The U.S. Court of Appeals for the Fourth Circuit, located in Richmond, Virgnia, on Friday denied an appeal by the American Civil Liberties Union and the Electronic Frontier Foundation, representing Twitter user and Icelandic parliamentarian Birgitta Jonsdottir, and two other Twitter users, to unseal court records showing exactly which Web companies the Justice Department sent orders to back in 2011 seeking the users' information as part of its investigation into the WikiLeaks Cablegate scandal. Twitter had already been ordered to hand over the plaintiffs' user information to the Justice Department back in late 2011, but there were several other orders sent out to other companies that a district court ruled could be kept sealed from the public, meaning users might never know which companies were involved or whether they delivered the information. The appeals court upheld this decision.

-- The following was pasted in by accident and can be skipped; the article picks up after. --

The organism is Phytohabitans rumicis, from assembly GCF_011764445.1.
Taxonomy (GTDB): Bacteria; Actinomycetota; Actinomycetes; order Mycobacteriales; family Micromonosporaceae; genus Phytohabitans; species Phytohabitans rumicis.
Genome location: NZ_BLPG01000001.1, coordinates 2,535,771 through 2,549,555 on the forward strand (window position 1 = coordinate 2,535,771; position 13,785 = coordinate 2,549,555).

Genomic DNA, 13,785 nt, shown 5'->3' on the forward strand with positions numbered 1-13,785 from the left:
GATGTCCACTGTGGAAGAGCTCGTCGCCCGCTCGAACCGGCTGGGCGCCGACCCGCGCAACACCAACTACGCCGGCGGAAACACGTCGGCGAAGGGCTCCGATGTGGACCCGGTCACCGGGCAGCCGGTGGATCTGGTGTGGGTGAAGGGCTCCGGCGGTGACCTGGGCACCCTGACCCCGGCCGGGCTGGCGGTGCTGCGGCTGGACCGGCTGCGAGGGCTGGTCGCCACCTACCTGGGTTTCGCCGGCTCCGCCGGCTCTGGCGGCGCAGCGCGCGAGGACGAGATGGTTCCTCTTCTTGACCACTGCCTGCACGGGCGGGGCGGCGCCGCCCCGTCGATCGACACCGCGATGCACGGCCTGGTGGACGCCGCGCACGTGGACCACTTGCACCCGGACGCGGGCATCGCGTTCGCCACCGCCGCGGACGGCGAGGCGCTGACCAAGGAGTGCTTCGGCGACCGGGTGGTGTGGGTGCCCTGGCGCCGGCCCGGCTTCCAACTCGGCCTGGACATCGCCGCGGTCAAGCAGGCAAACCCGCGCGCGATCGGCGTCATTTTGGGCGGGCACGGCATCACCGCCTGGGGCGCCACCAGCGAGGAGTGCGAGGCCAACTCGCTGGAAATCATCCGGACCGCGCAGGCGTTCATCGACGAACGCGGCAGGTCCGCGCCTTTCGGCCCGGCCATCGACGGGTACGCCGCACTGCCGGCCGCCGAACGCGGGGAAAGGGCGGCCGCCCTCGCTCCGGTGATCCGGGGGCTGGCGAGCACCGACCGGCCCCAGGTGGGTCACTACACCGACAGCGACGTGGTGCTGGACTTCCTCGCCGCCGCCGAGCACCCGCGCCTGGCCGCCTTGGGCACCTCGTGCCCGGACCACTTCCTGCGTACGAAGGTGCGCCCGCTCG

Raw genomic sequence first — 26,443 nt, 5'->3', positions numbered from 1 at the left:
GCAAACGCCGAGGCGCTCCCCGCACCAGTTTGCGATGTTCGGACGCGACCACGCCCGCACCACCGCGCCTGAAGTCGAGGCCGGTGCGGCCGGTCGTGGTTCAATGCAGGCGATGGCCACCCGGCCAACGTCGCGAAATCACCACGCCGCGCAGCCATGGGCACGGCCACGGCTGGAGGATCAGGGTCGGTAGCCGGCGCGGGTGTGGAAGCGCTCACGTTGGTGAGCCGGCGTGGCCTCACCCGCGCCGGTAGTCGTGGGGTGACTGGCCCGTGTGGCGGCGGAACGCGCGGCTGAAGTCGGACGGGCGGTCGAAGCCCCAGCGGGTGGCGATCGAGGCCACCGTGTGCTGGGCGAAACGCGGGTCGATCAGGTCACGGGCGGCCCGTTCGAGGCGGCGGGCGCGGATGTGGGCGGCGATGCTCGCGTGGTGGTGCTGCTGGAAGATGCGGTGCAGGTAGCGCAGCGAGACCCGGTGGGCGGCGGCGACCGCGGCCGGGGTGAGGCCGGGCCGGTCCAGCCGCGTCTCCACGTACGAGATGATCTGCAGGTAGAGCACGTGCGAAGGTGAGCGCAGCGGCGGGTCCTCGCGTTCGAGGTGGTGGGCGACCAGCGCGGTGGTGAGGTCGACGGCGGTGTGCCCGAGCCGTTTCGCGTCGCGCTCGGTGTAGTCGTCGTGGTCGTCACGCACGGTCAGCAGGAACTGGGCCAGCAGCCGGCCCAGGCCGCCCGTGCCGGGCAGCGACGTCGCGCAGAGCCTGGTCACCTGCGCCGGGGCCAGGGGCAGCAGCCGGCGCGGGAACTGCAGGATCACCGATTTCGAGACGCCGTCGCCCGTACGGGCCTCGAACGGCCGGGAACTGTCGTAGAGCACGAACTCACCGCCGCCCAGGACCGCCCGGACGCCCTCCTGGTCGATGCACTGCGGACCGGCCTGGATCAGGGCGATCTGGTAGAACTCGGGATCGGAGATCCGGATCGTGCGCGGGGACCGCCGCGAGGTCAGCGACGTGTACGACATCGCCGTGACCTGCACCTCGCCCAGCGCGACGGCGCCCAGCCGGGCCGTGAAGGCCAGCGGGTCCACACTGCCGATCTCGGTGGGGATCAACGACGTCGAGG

The ACLU, which published the decision Friday online, provided the following cautionary statement about the outcome:
“This case shows just how easy it is for the government to obtain information about what people are doing on the internet, and it highlights the need for our electronic privacy laws to catch up with technology. The government should not be able to get private information like this without getting a warrant and also satisfying the standard required by the First Amendment, and it shouldn’t be able to do so in secret except in unusual circumstances,” said Aden Fine, the ACLU attorney who argued the case before the appeals court in October. “This case offers the rare opportunity for the public to learn about the government’s increasing use of electronic surveillance. Unfortunately, today’s decision makes it easier for the government to keep its electronic surveillance activities hidden, even when there is no longer any need to keep them secret.”
Read more about the case at the ACLU.